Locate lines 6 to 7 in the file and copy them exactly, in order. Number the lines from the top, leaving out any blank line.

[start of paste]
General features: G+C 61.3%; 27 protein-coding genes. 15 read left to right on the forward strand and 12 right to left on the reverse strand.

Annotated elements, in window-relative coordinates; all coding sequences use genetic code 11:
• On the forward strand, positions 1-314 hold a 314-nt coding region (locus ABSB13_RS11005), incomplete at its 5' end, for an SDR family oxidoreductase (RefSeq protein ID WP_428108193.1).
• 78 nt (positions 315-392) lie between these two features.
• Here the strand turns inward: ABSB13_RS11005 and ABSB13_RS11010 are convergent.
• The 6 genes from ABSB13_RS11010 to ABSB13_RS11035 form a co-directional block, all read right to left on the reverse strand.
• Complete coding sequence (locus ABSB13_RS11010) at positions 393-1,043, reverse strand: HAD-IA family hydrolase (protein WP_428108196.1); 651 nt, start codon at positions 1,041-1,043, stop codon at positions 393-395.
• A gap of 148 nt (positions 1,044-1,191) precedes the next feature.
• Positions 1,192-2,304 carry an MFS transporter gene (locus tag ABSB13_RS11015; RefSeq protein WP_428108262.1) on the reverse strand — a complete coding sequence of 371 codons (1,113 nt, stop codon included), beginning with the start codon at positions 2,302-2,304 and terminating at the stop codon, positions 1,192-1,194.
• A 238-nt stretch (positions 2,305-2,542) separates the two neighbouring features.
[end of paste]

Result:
• The 6 genes from ABSB13_RS11010 to ABSB13_RS11035 form a co-directional block, all read right to left on the reverse strand.
• Complete coding sequence (locus ABSB13_RS11010) at positions 393-1,043, reverse strand: HAD-IA family hydrolase (protein WP_428108196.1); 651 nt, start codon at positions 1,041-1,043, stop codon at positions 393-395.